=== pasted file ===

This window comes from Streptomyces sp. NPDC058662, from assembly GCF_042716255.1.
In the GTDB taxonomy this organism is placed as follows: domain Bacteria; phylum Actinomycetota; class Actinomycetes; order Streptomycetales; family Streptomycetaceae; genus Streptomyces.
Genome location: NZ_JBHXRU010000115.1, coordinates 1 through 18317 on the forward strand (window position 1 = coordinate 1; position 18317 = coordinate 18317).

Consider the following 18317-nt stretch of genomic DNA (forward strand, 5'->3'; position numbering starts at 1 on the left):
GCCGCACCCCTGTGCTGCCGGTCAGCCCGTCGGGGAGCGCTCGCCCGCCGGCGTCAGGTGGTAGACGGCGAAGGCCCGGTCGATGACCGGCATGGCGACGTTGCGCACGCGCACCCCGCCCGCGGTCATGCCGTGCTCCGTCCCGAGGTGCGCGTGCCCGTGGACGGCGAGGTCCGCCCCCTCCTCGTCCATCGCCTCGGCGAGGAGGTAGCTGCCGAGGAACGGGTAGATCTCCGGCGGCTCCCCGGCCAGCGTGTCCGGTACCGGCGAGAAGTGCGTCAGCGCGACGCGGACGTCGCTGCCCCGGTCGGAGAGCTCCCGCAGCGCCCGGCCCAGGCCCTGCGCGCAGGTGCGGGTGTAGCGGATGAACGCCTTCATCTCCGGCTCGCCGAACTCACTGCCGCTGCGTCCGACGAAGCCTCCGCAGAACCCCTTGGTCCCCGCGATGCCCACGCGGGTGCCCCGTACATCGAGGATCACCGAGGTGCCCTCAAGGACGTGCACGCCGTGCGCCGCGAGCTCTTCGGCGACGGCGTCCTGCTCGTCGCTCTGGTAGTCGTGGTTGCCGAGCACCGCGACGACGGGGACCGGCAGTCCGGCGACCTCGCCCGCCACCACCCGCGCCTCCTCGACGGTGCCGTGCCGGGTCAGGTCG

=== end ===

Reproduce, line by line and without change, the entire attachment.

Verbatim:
This window comes from Streptomyces sp. NPDC058662, from assembly GCF_042716255.1.
In the GTDB taxonomy this organism is placed as follows: domain Bacteria; phylum Actinomycetota; class Actinomycetes; order Streptomycetales; family Streptomycetaceae; genus Streptomyces.
Genome location: NZ_JBHXRU010000115.1, coordinates 1 through 18317 on the forward strand (window position 1 = coordinate 1; position 18317 = coordinate 18317).

Consider the following 18317-nt stretch of genomic DNA (forward strand, 5'->3'; position numbering starts at 1 on the left):
GCCGCACCCCTGTGCTGCCGGTCAGCCCGTCGGGGAGCGCTCGCCCGCCGGCGTCAGGTGGTAGACGGCGAAGGCCCGGTCGATGACCGGCATGGCGACGTTGCGCACGCGCACCCCGCCCGCGGTCATGCCGTGCTCCGTCCCGAGGTGCGCGTGCCCGTGGACGGCGAGGTCCGCCCCCTCCTCGTCCATCGCCTCGGCGAGGAGGTAGCTGCCGAGGAACGGGTAGATCTCCGGCGGCTCCCCGGCCAGCGTGTCCGGTACCGGCGAGAAGTGCGTCAGCGCGACGCGGACGTCGCTGCCCCGGTCGGAGAGCTCCCGCAGCGCCCGGCCCAGGCCCTGCGCGCAGGTGCGGGTGTAGCGGATGAACGCCTTCATCTCCGGCTCGCCGAACTCACTGCCGCTGCGTCCGACGAAGCCTCCGCAGAACCCCTTGGTCCCCGCGATGCCCACGCGGGTGCCCCGTACATCGAGGATCACCGAGGTGCCCTCAAGGACGTGCACGCCGTGCGCCGCGAGCTCTTCGGCGACGGCGTCCTGCTCGTCGCTCTGGTAGTCGTGGTTGCCGAGCACCGCGACGACGGGGACCGGCAGTCCGGCGACCTCGCCCGCCACCACCCGCGCCTCCTCGACGGTGCCGTGCCGGGTCAGGTCG